Carmenate blames Guatemala’s government instead, and is asking REPSA to build more rusting pools, and to return to the river what it took.
“It’s very sad, those were probably the last xixis we will ever see again,” said fish farmer Manuel Ixquia, from the Center of Sea Studies of Guatemala (Centro de Estudios del Mar de Guatemala), who confirmed that the only species who were able to escape the poisoning were turtles and crocodiles.
Faced with what the United Nations called an “ecological disaster”, the scientific community in Guatemala published a statement incriminating REPSA and asking the government to step in. They concluded that the cause had been a mortal blend of Malathion and waste water from palm oil processing —a liquid that is 100 times more poisonous than sewage. This caused “a high biochemical demand for oxygen” that asphyxiated adult fish up to two feet long; this fact could compromise future fish populations in years to come.
REPSA’s palm oil plantations occupy more than 96 square miles of Petén, the biggest, flattest and northernmost region of Guatemala. A century ago, this region was completely covered with rainforest vegetation.
Today, Sayaxché is a town of about 48,000 people surrounded by some oil extraction towers, subsistence crops, and a lot of African palm oil. According to Oil World magazine, Guatemala is the Latin American country with the fastest growth in African palm oil production; a growth of 11 percent since last year. In the country, palm oil cultivation often means forced labor, child labor, health impacts, and environmental damage, according to a statement put out a year before the environmental disaster by Verité, a global labor rights organization.
“My fight isn’t for money, but for justice. The fishermen can’t ask to be paid for the damage because they don’t own the river. They have to follow the closed season, they have to follow the law. They weren’t the only ones impacted –so was the environment, and the food security of thousands more people,” says Paau.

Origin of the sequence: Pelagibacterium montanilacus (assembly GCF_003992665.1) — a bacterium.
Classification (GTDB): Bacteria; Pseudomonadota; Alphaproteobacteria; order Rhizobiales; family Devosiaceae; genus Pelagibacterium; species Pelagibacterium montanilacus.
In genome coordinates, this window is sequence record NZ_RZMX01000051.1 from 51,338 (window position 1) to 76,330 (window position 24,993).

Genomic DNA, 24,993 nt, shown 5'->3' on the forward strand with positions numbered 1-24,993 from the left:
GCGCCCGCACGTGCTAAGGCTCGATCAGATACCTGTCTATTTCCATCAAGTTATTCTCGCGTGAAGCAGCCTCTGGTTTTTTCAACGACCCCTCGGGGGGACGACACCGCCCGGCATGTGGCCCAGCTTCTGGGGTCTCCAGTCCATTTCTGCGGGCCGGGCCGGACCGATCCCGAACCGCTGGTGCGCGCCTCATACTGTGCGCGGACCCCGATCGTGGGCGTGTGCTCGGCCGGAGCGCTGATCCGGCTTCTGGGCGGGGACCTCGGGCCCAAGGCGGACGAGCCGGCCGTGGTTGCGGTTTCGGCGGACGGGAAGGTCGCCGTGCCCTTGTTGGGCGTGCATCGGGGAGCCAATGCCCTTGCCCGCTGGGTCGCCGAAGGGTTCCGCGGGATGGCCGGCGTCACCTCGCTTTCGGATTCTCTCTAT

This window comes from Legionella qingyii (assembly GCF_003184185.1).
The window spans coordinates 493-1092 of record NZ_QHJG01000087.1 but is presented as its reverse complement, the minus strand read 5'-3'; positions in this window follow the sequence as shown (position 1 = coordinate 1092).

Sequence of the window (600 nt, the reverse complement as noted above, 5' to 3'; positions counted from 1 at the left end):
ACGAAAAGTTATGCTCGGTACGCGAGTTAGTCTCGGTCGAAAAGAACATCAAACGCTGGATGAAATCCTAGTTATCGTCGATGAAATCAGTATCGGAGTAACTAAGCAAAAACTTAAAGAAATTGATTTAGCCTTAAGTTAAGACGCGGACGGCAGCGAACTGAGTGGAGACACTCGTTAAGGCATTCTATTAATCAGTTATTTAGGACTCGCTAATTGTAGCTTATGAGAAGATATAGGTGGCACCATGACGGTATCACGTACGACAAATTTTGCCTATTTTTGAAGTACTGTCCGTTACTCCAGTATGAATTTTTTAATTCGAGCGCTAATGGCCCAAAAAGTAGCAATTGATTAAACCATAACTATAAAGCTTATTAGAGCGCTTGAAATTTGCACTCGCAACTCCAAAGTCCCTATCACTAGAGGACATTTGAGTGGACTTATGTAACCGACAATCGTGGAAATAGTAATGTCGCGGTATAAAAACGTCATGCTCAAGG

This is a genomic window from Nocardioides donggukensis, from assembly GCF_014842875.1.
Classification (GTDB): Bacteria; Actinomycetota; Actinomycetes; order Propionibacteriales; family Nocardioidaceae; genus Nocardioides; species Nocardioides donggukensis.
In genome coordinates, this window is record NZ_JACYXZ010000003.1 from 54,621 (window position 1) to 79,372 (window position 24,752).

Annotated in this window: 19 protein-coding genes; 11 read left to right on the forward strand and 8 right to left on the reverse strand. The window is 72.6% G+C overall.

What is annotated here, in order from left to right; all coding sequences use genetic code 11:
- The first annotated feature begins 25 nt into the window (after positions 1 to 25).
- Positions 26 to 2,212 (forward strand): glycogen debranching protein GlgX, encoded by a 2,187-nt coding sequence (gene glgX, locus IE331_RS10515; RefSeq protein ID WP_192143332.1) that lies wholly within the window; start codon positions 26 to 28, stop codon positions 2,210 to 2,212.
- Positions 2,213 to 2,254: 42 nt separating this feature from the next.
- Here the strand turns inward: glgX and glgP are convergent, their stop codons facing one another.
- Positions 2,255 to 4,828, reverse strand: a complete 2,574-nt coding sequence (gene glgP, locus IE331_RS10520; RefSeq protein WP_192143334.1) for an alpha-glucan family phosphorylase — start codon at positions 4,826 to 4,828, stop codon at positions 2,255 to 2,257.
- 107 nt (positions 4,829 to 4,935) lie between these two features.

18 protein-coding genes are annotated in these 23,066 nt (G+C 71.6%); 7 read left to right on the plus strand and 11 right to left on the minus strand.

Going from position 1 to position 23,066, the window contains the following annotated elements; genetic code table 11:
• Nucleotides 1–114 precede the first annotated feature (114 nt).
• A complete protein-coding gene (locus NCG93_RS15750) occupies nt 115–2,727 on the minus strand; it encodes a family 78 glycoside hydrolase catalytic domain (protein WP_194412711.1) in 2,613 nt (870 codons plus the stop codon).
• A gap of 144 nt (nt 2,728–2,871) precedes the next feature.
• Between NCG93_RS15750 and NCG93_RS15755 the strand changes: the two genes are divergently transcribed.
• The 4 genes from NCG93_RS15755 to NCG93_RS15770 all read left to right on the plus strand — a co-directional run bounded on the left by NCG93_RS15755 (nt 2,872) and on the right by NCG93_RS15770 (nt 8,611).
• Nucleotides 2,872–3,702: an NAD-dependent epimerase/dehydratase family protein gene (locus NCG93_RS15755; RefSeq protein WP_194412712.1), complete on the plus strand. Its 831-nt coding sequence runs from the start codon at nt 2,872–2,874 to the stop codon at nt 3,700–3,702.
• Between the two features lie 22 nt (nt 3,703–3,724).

Paau hopes that this month REPSA will be taken to court –something that threatens to cause even more conflict in the area. Last September, a judge in Petén ordered the “partial” closure of REPSA; a day later, Rigoberto Lima Choc was gunned down in Sayaxché’s town center. He was a local teacher whom many believe was the first to accuse REPSA of the ecocide. His assassination is something people can’t seem to agree on. The company hasn’t said anything about the crime, nor about the kidnapping of three community leaders at the hands of REPSA employees.
Meanwhile, inside Ricardo Martínez Tobar’s home, people can be heard sobbing. His family owes $23,000 to a local bank, so he’s sold a boat motor, a large cooler for fish and his own home for $53,000 to try to pay it back. To make things worse, a little more than a month ago, his pick-up truck was stolen. Now he says everyone’s going hungry.
Without a pick-up, with his loan interests going up, and his kids’ mouths to feed, Martínez Tobar says he doesn’t know what else to do: “Without work I don’t know how to defend myself. I am 55 years old and I’ve been a fisherman for 36; I only know how to fish. The poison that fell on the river nine months ago continues to harm us: we’re all turning against each other and the fish is gone. But what’s worse, we’ve lost our dignity.”